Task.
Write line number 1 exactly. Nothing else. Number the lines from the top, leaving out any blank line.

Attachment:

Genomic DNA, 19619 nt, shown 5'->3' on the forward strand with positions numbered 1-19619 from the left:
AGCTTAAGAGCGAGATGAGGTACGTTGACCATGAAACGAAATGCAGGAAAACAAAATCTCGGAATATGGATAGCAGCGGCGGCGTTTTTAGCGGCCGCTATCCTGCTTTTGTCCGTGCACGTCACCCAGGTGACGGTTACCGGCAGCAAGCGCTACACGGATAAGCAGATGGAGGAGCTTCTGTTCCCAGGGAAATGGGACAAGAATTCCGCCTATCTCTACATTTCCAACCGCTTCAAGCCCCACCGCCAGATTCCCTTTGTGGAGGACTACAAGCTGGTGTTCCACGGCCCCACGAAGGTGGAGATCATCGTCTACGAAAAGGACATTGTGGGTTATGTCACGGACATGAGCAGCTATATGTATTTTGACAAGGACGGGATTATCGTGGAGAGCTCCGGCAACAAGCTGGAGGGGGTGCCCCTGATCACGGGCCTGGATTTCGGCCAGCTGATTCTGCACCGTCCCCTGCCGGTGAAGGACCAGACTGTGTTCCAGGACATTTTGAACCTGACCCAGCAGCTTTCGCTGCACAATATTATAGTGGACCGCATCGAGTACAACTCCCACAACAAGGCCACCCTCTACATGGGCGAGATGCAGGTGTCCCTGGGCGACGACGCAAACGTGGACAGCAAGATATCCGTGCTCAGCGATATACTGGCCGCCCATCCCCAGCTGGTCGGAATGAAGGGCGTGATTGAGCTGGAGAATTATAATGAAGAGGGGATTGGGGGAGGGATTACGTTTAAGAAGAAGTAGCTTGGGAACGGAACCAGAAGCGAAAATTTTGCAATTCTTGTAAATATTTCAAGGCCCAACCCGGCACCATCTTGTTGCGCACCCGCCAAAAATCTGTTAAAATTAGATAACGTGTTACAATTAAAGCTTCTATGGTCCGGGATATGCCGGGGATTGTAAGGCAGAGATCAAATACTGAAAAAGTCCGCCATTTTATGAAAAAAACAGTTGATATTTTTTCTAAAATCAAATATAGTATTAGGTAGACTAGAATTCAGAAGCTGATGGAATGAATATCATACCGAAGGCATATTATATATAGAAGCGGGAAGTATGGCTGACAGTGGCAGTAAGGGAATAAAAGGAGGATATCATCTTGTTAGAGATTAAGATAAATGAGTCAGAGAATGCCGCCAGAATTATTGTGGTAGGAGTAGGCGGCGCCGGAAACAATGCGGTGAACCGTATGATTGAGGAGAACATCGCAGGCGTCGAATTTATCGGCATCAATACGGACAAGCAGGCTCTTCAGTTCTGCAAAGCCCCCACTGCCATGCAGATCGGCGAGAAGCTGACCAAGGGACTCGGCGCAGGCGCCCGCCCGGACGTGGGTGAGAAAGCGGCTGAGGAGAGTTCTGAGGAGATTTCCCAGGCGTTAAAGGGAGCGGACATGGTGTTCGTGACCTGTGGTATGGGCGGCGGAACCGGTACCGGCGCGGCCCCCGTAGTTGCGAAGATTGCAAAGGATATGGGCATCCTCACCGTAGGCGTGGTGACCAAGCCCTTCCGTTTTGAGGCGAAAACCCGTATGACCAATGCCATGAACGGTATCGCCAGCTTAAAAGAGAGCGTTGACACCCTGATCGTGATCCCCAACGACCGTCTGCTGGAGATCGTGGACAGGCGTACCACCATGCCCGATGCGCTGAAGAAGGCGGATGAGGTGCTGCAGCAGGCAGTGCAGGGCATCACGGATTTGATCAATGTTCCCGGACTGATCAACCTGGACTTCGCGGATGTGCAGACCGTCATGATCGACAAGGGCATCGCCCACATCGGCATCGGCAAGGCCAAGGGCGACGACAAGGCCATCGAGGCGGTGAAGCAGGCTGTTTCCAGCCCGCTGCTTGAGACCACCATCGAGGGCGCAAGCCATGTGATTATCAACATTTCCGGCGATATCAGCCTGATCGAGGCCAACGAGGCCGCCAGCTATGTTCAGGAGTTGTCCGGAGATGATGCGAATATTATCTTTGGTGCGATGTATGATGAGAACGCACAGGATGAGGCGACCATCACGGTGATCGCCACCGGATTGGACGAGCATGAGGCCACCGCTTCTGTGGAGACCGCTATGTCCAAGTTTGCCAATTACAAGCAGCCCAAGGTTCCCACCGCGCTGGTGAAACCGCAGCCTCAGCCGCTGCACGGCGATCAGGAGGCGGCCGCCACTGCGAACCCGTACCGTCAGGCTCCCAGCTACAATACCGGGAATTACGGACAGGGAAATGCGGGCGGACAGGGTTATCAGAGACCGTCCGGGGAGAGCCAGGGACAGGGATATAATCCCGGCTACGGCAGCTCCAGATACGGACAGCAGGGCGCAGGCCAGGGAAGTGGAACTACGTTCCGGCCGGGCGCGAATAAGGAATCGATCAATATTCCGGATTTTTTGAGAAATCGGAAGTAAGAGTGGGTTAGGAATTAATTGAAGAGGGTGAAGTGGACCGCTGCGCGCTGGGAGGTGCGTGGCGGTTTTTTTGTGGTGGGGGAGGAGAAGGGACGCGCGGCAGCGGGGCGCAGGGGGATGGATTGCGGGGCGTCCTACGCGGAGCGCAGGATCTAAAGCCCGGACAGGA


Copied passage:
Genomic DNA, 19619 nt, shown 5'->3' on the forward strand with positions numbered 1-19619 from the left: